I feel I have really started to think about organising and managing my digital workflow in greater depth thanks to the exercises leading up to this assignment. I now realise my method of working was rather haphazard , often with no real goal in mind. I can appreciate just how important a planned workflow is, forming the foundation of disciplined, and hopefully, creative work. Although assignment 1 is not submitted for formal assessment I still wanted to produce my best work hence I was really pleased with my encouraging tutor feedback. Russell has given me a very constructive critique and comments "this is an impressive submission---there is a strong, honest, almost raw feel to this set of images" . My stated aim was to produce deep and meaningful portraits so I take that as a compliment. I find writing about what and how I take my images helps me focus (excuse the pun) on my photography from a personal level, Russell found my thoughts and reflections "insightful and thoughtful". I found his comments about framing and cropping very interesting, and helpful, due to his "cinematography (widescreen) background" . Russell comments about improving lighting are helpful, even though I have no proper equipment besides a Canon speedlite. I particularly like using natural light if I can and I greatly admire and drew inspiration from the work of Jane Bown and Nelli Palomaki for this assignment , but I have no idea if they use reflectors etc. However these can be easily improvised at home, I made my own for TAOP course using silver foil, tracing paper etc, so with hardly any expense I can experiment without needed expensive equipment and still using available light. Whether I would use studio lights in the future I do not know but at the moment purchasing professional lighting equipment is not really practical.I submitted prints even though for this assignment they were not essential as I really needed some feedback on the quality of my printing, an important part of my personal workflow. Russell found them " very good , crisp and clean, although one or two are quite high contrast" losing some detail in brighter areas. I have been writing this feedback report whilst working through the next section of the course so I am now very much more aware of dynamic range and how it can affect image quality.
Russell suggests rim lighting behind, a hair light, and more fill to the right hand side would be beneficial, I agree. Although my preferred method of working is to use only available light this is partially due to my lack of proper lighting equipment and also experience. I need to experiment more but will have to improvise for the time being.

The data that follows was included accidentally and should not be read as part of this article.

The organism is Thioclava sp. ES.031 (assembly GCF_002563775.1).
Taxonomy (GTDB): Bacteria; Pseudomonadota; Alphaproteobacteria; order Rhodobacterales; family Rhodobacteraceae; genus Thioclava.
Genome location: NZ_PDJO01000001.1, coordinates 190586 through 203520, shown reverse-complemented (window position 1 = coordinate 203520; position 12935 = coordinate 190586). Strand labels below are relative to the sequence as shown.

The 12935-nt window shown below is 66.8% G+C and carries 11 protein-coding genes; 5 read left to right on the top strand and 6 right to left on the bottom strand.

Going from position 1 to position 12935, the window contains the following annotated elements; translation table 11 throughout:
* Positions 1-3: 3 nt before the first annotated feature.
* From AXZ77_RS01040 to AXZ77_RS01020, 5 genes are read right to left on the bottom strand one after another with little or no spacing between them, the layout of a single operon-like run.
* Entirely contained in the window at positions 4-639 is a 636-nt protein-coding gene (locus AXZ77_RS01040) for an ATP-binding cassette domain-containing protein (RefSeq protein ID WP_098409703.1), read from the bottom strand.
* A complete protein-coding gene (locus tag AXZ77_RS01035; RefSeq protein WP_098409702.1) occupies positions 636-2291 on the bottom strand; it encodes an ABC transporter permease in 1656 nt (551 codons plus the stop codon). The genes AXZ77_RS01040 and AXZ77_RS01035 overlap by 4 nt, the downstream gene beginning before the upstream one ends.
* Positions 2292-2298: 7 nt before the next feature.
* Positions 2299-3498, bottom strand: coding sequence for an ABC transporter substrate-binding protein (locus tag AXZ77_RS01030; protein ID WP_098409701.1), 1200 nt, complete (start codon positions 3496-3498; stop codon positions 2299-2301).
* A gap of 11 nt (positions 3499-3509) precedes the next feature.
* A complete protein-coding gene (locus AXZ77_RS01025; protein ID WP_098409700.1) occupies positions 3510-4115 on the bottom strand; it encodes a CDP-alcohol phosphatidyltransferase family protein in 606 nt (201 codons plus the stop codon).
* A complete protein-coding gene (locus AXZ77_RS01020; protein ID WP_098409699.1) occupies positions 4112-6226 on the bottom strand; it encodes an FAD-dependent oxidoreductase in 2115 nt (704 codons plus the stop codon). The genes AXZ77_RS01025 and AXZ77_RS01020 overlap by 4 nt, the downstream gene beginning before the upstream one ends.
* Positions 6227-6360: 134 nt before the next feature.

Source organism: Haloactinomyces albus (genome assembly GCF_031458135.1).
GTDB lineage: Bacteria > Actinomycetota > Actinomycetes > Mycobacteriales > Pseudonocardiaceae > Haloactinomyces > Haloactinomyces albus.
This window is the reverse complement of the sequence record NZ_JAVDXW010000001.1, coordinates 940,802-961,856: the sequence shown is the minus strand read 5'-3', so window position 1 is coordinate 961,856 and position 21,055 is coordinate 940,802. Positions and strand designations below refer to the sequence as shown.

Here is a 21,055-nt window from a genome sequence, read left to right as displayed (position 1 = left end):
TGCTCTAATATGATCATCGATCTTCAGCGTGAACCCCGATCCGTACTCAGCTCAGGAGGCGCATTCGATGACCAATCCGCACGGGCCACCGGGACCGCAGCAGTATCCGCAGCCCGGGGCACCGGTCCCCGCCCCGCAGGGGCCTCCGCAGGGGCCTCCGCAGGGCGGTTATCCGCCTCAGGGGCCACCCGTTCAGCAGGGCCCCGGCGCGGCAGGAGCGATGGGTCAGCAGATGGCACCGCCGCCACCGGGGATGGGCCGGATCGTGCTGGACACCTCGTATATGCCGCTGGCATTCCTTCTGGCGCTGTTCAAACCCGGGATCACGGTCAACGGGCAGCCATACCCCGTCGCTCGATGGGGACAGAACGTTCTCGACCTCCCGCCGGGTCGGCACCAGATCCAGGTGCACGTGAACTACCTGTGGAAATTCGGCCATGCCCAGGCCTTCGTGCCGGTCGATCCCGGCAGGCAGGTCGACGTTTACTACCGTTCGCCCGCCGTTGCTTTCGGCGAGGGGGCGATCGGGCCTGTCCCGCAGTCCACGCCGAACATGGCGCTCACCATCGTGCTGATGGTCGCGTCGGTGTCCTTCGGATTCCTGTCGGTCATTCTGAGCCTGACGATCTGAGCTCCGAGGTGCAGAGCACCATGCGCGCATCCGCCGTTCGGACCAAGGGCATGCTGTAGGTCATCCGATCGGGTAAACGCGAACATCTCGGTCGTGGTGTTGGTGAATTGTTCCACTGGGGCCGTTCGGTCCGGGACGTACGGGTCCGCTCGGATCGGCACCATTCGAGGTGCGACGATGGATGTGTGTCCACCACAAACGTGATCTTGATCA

Russell agreed with me that this is the best of the set, I am lucky that Maisie is not too self-conscious in front of the camera, a willing model is such an asset for my coursework! Russell's comments about framing and cropping are relevant for this image as he felt a full head shot would work better. The image was framed like this, not cropped, so unfortunately I am unable to re-do this. I have mounted this photograph for Maisie's mum and dad and agree it would look so much better if I had framed just slightly differently for a full head shot. There is a slight clipping issue around her nose and forehead area I will attempt a rescue of this as Russell suggests.
This image has been cropped and Russell comments "this is a strong and quite a brave composition, with really excellent (unforgiving) detail of skin and hair, but also produces a real clarity in the eyes" , whilst the empty frame and position of Phil's head add to the "intimacy". I wanted an intense portrait of Phil which was one of the reasons for my choice of such a severe crop. Again backlighting would have been beneficial, separating Phil from the background to create better definition. There "is a touch of clipping" , something I was aware of but was really unable to remedy post shoot except for the crop, but Russell does add "the range of detail and texture overall is very good". The next section of the course looks digital image qualities so hopefully the skills I learn will help overcome or how to deal with this .
I rather like the softer focus of this image but quite rightly Russell comments "too much forward focus" . The light I chose made this technically quite a difficult image for me to take. Additionally I reduced the clarity in Lightroom and Russell wondered if this had an influence on the final image. I shall re-process and increase the clarity but quite honestly I do not think it will improve my focusing error.
Russell liked this image and felt the processing helped enhance his qualities. My chosen depth of field was perhaps a bit too shallow , this is something I am often guilty of, increasing it would have improved the clarity on the left hand side.
A suggestion here was a Dado Light at a low angle to put catch- light in my eyes, but as Russell quite rightly noted this is not something I have access to, otherwise a successful portrait. Self-portraiture is hard to do , I felt quite vulnerable (silly really) in front of the lens but being the subject and photographer is a challenging concept. Does having total control over the final outcome make this type of photography subjective, can a self-portrait even be totally honest? This is something I really want to explore further, and hope to include more of myself in future assignments.
"A lovely shot" that Russell agreed captured what I had visualized but "a touch more soft fill light to the right" would have kept the mood but reduced the rather too harsh contrast my choice of light created. Again this is something I can practice using quite simple and inexpensive methods